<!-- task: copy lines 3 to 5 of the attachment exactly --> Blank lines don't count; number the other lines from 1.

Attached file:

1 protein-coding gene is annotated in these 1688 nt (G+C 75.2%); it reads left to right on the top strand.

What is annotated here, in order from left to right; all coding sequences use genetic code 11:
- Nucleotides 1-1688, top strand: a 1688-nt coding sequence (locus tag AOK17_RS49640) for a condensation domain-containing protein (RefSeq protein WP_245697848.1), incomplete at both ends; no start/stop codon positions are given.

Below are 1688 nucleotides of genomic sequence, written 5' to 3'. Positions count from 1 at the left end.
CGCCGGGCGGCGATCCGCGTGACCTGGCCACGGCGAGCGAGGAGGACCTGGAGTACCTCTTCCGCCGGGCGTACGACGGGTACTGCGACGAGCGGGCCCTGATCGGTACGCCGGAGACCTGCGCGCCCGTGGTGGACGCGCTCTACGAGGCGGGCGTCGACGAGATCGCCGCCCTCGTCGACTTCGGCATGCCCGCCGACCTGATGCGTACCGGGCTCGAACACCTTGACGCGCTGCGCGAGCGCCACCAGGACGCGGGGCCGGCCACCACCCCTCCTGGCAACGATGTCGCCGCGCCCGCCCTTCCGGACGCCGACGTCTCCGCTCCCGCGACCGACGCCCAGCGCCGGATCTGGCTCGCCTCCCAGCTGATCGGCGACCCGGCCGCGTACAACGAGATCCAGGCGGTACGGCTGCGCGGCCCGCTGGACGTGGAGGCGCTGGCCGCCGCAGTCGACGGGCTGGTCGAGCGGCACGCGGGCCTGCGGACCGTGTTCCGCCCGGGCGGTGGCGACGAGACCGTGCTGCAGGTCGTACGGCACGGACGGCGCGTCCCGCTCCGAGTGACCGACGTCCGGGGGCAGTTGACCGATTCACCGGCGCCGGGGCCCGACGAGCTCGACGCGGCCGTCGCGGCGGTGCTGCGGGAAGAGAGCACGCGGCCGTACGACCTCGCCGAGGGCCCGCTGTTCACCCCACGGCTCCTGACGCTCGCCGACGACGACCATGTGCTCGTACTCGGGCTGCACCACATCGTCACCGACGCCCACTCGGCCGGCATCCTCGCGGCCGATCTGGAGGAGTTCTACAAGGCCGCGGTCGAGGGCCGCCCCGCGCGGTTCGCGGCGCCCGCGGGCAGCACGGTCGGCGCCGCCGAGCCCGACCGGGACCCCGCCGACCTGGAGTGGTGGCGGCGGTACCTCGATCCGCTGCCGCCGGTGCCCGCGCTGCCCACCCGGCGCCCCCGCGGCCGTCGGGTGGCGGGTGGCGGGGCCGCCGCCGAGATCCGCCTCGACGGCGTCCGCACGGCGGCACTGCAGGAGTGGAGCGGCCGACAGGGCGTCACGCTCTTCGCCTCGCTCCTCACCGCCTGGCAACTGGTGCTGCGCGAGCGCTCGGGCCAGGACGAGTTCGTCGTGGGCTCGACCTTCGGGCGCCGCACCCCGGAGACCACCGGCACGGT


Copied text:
- Nucleotides 1-1688, top strand: a 1688-nt coding sequence (locus tag AOK17_RS49640) for a condensation domain-containing protein (RefSeq protein WP_245697848.1), incomplete at both ends; no start/stop codon positions are given.

Below are 1688 nucleotides of genomic sequence, written 5' to 3'. Positions count from 1 at the left end.
CGCCGGGCGGCGATCCGCGTGACCTGGCCACGGCGAGCGAGGAGGACCTGGAGTACCTCTTCCGCCGGGCGTACGACGGGTACTGCGACGAGCGGGCCCTGATCGGTACGCCGGAGACCTGCGCGCCCGTGGTGGACGCGCTCTACGAGGCGGGCGTCGACGAGATCGCCGCCCTCGTCGACTTCGGCATGCCCGCCGACCTGATGCGTACCGGGCTCGAACACCTTGACGCGCTGCGCGAGCGCCACCAGGACGCGGGGCCGGCCACCACCCCTCCTGGCAACGATGTCGCCGCGCCCGCCCTTCCGGACGCCGACGTCTCCGCTCCCGCGACCGACGCCCAGCGCCGGATCTGGCTCGCCTCCCAGCTGATCGGCGACCCGGCCGCGTACAACGAGATCCAGGCGGTACGGCTGCGCGGCCCGCTGGACGTGGAGGCGCTGGCCGCCGCAGTCGACGGGCTGGTCGAGCGGCACGCGGGCCTGCGGACCGTGTTCCGCCCGGGCGGTGGCGACGAGACCGTGCTGCAGGTCGTACGGCACGGACGGCGCGTCCCGCTCCGAGTGACCGACGTCCGGGGGCAGTTGACCGATTCACCGGCGCCGGGGCCCGACGAGCTCGACGCGGCCGTCGCGGCGGTGCTGCGGGAAGAGAGCACGCGGCCGTACGACCTCGCCGAGGGCCCGCTGTTCACCCCACGGCTCCTGACGCTCGCCGACGACGACCATGTGCTCGTACTCGGGCTGCACCACATCGTCACCGACGCCCACTCGGCCGGCATCCTCGCGGCCGATCTGGAGGAGTTCTACAAGGCCGCGGTCGAGGGCCGCCCCGCGCGGTTCGCGGCGCCCGCGGGCAGCACGGTCGGCGCCGCCGAGCCCGACCGGGACCCCGCCGACCTGGAGTGGTGGCGGCGGTACCTCGATCCGCTGCCGCCGGTGCCCGCGCTGCCCACCCGGCGCCCCCGCGGCCGTCGGGTGGCGGGTGGCGGGGCCGCCGCCGAGATCCGCCTCGACGGCGTCCGCACGGCGGCACTGCAGGAGTGGAGCGGCCGACAGGGCGTCACGCTCTTCGCCTCGCTCCTCACCGCCTGGCAACTGGTGCTGCGCGAGCGCTCGGGCCAGGACGAGTTCGTCGTGGGCTCGACCTTCGGGCGCCGCACCCCGGAGACCACCGGCACGGT